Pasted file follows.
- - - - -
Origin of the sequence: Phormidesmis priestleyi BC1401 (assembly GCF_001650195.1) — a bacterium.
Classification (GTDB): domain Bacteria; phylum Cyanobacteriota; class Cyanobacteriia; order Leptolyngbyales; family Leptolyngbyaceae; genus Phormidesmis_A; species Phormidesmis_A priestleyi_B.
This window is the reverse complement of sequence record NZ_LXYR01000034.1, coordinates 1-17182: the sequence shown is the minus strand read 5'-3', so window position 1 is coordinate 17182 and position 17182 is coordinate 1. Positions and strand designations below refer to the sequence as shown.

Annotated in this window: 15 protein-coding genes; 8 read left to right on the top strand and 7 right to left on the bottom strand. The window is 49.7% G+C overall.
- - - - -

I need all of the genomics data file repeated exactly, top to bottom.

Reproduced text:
Origin of the sequence: Phormidesmis priestleyi BC1401 (assembly GCF_001650195.1) — a bacterium.
Classification (GTDB): domain Bacteria; phylum Cyanobacteriota; class Cyanobacteriia; order Leptolyngbyales; family Leptolyngbyaceae; genus Phormidesmis_A; species Phormidesmis_A priestleyi_B.
This window is the reverse complement of sequence record NZ_LXYR01000034.1, coordinates 1-17182: the sequence shown is the minus strand read 5'-3', so window position 1 is coordinate 17182 and position 17182 is coordinate 1. Positions and strand designations below refer to the sequence as shown.

Annotated in this window: 15 protein-coding genes; 8 read left to right on the top strand and 7 right to left on the bottom strand. The window is 49.7% G+C overall.